UPDATE 2018: This post was written 7 years ago. The Offbeat Bride Tribe was shuttered in 2015 (for reasons totally unrelated to its name) and as the dialog about cultural appropriate and tribal affiliations has evolved, I can say I’d make different choices now. I’m leaving this post up as a relic. At this point, I do find the word problematic — although I still don’t find it racist.
Since monthly readership of the Offbeat Empire sites is over 300,000 people, it’s to be expected that we’d receive a fair number of reader complaints. Sometimes, these complaints are truly educational (I had no idea that the Society of Professional Journalists had voted to replace the phrase “illegal immigrant” with “undocumented immigrant” until a reader emailed me about it) and other times they’re ludicrous (Offbeat Bride’s hilarious “motherfuckergate” comes to mind here). I’ve written about this before, but this last week I had an especially challenging reader complaint.
Here’s the deal: While it’s easy to capitulate (“Oh, you’re right! We’ll use undocumented immigrant from now on”) or blow someone off (“Sorry: swearing is part of Offbeat Bride, and if you don’t like it, this site may not be a good fit for you”), it’s harder to show genuine respect for the concern and passion that drives a reader to contact us, even when I disagree with their complaint. In those cases, the situation becomes finding a way to acknowledge the reader’s perspective, fully hear their concern, and yet still say, “Sorry: we’re not changing that.” Here’s the recent example:
Hi. I am a young woman who is going to get married. Your community seems like a very nice place. I like the website, and I’m interested in the community.But I am turned off by the tone-deaf wording you guys use for the forum: “tribe,” “tribe members” etc. Hasn’t anyone mentioned it before? Why do you use that phrasing? I find it offensive, especially in the wedding recaps when you say something like “Sarah, Teacher and Tribe Member.” I always think, oh, that’s cool, she’s Native… and then I remember, no, that’s just the asinine way you guys refer to yourselves. It makes me think that the forum is full of liberal-but-still-racist “color-blind” white people with no insight into their own privilege and prejudices. I’ve read the articles you’ve had about being more inclusive with great interest, but the prominence of this problem is a huge turn-off for me. Hasn’t anyone who is Native asked about it?
In any case, even though I’m not Native, I guess I’ll ask about it, and also request that you guys consider changing that problematic and frankly racist wording.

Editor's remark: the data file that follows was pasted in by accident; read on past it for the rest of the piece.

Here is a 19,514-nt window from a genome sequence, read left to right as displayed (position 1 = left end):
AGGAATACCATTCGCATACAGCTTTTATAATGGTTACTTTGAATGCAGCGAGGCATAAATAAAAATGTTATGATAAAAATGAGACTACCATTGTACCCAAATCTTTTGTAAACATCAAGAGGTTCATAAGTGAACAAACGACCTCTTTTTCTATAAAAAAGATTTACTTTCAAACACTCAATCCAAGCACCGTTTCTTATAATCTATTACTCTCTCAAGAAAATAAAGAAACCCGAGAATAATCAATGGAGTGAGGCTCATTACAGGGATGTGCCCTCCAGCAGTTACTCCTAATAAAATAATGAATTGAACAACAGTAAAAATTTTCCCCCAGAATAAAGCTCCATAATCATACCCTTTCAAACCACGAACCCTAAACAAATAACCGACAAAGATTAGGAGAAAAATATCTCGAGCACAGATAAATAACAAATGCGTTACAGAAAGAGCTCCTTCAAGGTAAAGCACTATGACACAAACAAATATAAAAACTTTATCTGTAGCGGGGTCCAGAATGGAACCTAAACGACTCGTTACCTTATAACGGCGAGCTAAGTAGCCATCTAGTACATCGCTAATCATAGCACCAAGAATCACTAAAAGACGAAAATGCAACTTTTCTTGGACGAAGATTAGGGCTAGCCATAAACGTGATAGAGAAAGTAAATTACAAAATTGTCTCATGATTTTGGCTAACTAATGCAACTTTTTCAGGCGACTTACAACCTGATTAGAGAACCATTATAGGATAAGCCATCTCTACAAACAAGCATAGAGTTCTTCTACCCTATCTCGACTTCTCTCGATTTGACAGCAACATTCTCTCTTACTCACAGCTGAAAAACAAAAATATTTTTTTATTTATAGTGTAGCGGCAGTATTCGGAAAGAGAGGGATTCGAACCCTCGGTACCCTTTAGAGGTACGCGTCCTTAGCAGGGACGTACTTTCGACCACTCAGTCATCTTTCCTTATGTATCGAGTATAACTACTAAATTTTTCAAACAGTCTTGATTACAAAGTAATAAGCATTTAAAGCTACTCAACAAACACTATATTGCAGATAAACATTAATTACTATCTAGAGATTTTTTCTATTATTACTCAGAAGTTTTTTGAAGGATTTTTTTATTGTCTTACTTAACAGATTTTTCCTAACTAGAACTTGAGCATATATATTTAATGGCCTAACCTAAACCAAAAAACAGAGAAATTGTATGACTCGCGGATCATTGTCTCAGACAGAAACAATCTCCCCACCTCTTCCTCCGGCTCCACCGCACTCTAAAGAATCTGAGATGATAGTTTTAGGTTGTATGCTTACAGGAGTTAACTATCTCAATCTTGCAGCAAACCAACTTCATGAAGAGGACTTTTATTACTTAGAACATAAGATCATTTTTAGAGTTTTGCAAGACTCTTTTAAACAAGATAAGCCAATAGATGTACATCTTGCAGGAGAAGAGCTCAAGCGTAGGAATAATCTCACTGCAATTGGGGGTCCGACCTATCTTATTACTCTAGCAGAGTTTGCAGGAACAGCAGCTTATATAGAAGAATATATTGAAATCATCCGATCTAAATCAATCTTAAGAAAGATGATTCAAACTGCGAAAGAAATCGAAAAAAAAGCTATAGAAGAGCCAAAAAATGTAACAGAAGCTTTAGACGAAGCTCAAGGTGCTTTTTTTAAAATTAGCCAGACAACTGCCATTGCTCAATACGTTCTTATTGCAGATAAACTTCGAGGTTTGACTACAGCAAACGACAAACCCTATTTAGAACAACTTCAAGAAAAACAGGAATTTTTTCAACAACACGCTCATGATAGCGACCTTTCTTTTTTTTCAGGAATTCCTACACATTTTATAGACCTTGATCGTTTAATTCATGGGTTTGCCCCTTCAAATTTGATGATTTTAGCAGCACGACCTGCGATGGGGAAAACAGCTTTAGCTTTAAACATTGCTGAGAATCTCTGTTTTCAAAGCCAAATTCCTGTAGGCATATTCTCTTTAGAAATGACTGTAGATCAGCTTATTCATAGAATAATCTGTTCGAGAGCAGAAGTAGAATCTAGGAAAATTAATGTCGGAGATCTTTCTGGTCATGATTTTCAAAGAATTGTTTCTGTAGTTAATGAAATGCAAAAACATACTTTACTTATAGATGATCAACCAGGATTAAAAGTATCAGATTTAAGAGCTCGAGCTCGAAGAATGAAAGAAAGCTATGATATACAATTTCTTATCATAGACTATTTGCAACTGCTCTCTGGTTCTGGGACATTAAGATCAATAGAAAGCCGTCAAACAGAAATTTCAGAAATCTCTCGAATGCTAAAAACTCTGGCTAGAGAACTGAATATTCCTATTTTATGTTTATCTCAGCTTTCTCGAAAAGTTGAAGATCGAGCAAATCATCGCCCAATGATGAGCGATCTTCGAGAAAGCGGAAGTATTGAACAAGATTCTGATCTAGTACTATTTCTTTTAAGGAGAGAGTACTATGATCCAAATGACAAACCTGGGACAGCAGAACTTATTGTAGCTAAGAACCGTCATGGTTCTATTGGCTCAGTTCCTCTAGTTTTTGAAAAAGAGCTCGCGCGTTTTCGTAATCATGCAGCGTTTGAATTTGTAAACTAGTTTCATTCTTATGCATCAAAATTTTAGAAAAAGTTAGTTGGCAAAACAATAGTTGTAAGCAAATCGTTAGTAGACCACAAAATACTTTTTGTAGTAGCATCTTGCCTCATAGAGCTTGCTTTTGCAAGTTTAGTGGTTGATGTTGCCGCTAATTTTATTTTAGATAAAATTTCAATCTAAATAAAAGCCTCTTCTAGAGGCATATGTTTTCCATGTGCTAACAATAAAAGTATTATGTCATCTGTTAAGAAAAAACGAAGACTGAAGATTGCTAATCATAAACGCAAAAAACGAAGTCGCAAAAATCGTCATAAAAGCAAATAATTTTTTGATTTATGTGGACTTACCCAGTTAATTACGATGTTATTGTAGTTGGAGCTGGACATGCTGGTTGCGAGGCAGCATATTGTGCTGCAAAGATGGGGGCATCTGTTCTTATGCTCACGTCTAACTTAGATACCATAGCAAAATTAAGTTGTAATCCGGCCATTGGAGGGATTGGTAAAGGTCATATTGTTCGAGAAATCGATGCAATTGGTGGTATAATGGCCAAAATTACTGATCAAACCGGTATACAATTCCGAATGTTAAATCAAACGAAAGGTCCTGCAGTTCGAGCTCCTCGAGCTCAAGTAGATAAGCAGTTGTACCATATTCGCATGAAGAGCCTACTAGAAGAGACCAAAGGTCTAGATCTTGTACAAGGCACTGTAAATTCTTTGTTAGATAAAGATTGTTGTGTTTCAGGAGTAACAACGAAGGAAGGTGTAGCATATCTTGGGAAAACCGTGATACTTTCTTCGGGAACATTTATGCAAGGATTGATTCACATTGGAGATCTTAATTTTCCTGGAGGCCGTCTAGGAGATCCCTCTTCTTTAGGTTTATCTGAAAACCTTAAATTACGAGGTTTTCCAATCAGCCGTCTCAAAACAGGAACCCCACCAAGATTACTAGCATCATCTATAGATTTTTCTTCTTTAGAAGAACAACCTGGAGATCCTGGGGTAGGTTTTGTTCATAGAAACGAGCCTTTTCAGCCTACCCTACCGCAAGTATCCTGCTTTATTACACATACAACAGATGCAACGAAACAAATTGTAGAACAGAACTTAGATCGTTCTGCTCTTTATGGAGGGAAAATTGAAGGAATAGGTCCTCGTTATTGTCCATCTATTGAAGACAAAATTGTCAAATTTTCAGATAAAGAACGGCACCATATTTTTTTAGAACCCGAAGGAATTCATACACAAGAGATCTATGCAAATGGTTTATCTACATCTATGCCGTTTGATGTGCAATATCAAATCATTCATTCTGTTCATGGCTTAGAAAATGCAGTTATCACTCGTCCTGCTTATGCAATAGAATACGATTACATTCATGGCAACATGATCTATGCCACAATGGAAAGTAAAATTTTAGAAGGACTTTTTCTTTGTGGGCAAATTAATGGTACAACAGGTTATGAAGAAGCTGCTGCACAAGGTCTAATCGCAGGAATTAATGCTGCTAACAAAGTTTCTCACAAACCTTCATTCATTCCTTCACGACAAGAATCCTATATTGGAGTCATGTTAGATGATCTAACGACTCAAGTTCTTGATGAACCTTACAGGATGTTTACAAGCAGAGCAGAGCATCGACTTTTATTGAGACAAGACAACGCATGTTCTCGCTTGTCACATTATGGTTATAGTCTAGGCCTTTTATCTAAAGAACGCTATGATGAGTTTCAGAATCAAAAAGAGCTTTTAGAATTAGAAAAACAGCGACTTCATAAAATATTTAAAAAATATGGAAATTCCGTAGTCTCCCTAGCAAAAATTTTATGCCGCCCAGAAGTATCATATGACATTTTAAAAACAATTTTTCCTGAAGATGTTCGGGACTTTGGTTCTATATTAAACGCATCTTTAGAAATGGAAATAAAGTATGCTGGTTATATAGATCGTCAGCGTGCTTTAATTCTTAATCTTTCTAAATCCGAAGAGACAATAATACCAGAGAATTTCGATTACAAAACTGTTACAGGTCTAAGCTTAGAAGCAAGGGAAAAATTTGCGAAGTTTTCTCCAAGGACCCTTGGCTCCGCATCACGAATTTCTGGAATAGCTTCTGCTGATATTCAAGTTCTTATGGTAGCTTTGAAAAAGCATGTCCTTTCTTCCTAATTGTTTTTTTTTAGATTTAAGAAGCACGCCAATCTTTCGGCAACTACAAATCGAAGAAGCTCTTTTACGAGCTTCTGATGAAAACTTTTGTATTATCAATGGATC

Thank you for your time.
I worked closely with Offbeat Bride’s managing editor (and my associate publisher) Megan to craft a response to this person’s email, shaping it from conversations we had with the Offbeat Bride Tribe’s moderators and community members. Here’s the response Megan sent:
First, I just want to tell you how much I appreciate your passion about both our community and issues of cultural sensitivity. Thanks for taking the time to give us your feedback.To answer your question, after four years and 21,000 registered members, one has ever commented on our use of the word tribe. We’ve had several very active Native American contributors, so I like to believe that we’d be the first to hear if they had concerns.
We use the word tribe to highlight the fact that this is a large group of people with a lot in common: “a group of persons having a common character, occupation, or interest” (Webster’s Dictionary). It’s also worth addressing that, on a larger scale, ethnic groups don’t have sole possession of the word tribe — it’s used in biology to describe groups of animals, and anthropology to describe societal organizations. It’s not just a racial, cultural, or ethnic word.
That said, after receiving your email, we wanted to address the issue directly with our Native American forum members. Here’s just one of many indicative comments that we received in response:
I was born on an Indian reservation in Forks, Washington to a black mother and my full Native American father that is a member of the Hoh tribe. As a card carrying member of the Hoh Indian nation, I am not offended at all by the Offbeat Bride Tribe. There are a lot of things that are racially insensitive — but this is not one of them. Thank you for showing your concern and taking the time to make sure you aren’t offending us.
Based on our own beliefs as well as this very direct feedback from our active Native American members, we’re going to stand behind our name. Although we disagree with you on this particular issue, we clearly share your concern about issues of language and cultural sensitivity, and genuinely appreciate your comment and the opportunity to have this conversation.
[related-post align=”right”]Thanking this reader for the opportunity to have the discussion wasn’t lip service. For me, the most valuable part of this exchange was the dialog I had with the Offbeat Bride Tribe’s members of the Brides of Color group. They had some truly insightful, incredible perspectives on a thorny issue that’s difficult to discuss online.
This is all to say, while sometimes we deal with the challenges of reader complaints, I also have the opportunity to learn incredible, powerful things from my readers. It’s pretty fucking awesome.